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Tips for transferring bigger credit card balances

By Lucy Lazarony · Bankrate.com
Thursday, December 9, 2010
Posted: 11 am ET

Thinking about transferring several thousands of credit card debt to a new card with a rock-bottom introductory rate?

Consider your move carefully.

Consolidating multiple credit card balances onto a single card with a super-low introductory rate can be a nifty financial move. But there are plenty of snags to watch out for.

First off, you may not qualify for the credit card with the zero-percent balance transfer deal that you have your eye on. Those balance transfer credit card offers are reserved for folks with good or excellent credit.

And even if your credit is good enough to qualify for the card, your new credit line may not be big enough to handle all the credit card debt that you'd like to transfer.

You may qualify for a lower-than-expected credit line or the issuer of your new credit card account may decide to restrict balance transfers to only a portion of a your approved credit limit.

So the card that you'd very much like to consolidate $8,000 of credit card debt may only allow a balance transfer of $3,000. That could still be a good deal for you, just not the super deal you were expecting.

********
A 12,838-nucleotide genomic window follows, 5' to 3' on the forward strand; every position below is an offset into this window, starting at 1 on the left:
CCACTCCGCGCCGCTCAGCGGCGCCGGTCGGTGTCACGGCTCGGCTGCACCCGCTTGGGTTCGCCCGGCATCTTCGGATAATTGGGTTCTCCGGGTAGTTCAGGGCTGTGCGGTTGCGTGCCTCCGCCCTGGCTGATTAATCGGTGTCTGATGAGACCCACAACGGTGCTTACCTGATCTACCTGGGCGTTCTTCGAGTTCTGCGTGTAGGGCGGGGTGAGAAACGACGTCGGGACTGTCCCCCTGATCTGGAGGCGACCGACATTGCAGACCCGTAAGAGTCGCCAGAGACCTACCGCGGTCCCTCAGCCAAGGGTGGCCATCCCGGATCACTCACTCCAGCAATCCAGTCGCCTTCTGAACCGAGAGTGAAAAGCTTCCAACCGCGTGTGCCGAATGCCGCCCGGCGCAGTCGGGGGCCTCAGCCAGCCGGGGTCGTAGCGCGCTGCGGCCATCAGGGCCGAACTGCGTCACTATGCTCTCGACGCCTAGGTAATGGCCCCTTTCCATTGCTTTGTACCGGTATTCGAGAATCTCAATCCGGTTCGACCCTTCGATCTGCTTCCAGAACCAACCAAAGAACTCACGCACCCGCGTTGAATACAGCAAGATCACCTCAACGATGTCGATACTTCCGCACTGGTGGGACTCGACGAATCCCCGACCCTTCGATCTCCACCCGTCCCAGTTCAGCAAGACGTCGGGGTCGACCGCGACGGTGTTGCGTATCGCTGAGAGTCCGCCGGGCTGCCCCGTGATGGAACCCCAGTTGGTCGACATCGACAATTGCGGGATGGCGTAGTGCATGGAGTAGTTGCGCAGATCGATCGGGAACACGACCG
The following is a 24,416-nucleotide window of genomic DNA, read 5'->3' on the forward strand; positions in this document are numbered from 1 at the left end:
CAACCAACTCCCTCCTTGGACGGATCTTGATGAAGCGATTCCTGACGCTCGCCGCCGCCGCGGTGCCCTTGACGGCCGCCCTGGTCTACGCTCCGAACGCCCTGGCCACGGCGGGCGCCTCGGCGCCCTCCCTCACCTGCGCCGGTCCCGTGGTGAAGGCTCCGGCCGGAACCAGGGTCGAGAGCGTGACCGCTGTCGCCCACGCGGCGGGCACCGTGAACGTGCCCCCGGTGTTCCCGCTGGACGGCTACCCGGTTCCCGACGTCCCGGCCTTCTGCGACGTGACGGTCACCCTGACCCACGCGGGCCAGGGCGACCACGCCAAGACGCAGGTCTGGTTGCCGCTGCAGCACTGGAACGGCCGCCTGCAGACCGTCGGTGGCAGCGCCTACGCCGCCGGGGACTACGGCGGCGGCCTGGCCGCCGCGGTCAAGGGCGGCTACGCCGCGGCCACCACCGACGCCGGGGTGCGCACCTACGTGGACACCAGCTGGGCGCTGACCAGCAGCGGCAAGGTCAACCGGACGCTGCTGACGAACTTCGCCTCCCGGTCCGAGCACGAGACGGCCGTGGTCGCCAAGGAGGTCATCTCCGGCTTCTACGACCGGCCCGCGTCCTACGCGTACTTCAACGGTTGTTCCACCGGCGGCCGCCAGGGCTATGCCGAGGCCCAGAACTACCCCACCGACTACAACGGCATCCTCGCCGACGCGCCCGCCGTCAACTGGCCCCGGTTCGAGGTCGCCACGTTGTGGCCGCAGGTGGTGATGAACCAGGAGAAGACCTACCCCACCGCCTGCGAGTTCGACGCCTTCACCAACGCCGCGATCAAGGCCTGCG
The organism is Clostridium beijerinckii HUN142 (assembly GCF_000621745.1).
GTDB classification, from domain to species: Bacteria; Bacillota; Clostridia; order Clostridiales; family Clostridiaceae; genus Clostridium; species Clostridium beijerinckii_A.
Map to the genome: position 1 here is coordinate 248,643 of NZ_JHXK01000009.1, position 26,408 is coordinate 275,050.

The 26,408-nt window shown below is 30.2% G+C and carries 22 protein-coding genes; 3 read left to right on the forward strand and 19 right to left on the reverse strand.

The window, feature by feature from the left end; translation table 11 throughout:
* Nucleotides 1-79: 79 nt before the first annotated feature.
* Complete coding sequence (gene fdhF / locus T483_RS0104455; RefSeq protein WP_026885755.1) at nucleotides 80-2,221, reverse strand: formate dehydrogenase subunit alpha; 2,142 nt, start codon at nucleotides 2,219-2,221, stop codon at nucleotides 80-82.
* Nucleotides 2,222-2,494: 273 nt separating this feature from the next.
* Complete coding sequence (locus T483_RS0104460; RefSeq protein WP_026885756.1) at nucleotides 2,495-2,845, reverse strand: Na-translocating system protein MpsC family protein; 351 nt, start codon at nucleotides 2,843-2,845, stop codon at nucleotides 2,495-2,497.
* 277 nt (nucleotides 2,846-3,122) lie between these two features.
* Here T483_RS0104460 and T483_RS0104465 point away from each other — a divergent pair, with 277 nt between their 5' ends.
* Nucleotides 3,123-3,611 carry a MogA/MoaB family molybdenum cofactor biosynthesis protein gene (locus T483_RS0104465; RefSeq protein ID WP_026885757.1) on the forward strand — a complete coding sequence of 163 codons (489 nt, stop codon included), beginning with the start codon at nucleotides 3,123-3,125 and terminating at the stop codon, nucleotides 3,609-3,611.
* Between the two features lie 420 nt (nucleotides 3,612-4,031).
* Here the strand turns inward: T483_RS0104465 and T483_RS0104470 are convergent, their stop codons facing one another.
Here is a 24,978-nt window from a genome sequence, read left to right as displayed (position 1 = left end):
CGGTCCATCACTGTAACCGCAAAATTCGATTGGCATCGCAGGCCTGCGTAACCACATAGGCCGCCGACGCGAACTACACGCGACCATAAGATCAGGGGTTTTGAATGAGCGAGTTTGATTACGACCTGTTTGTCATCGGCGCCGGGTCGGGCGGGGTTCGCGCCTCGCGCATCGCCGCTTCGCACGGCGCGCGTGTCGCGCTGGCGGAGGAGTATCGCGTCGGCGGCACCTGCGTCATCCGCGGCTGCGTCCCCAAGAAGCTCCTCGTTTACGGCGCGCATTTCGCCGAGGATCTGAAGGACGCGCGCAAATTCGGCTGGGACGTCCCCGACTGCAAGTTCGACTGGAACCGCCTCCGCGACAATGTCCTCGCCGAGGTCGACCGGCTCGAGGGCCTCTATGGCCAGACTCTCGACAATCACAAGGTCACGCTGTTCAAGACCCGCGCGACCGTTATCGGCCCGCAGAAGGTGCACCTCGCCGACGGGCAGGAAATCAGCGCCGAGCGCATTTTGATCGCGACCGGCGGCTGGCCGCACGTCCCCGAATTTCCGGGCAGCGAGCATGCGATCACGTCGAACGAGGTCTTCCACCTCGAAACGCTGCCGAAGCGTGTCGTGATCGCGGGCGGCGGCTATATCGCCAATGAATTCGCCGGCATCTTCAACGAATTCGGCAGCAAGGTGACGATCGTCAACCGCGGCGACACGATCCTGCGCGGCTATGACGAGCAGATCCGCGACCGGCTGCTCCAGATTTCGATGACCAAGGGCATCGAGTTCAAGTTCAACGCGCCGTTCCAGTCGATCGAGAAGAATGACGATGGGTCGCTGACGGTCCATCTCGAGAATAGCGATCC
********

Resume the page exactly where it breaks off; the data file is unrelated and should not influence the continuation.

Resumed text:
Want your next bigger balance transfer deal to go as smoothly possible?

Follow these tips.

Check your credit score. Before applying for a balance transfer card offer, take a peek at your credit score.  You can estimate your credit score using Bankrate's FICO score estimator.

Once you have an estimate of your credit score, shop for a card that matches your level of credit.

This balance transfer calculator will help you estimate just how much money you'll save by transferring balances to a card with a super-low interest rate.

Be sure to watch out for fees. Many balance transfer offers come with fees of 3 percent or 4 percent. And some cards charge balance transfer fees as high as 5 percent.

You'll want to weigh the cost of balance transfer fees before consolidating credit card balances onto a new card.

Be aware that a large balance on a single card may temporarily lower your credit score until you start paying down the balance. So you'll want to be as aggressive as possible with your payments after you complete a balance transfer.

Looking for ways to pump up your credit card payments? These tips will show you how.

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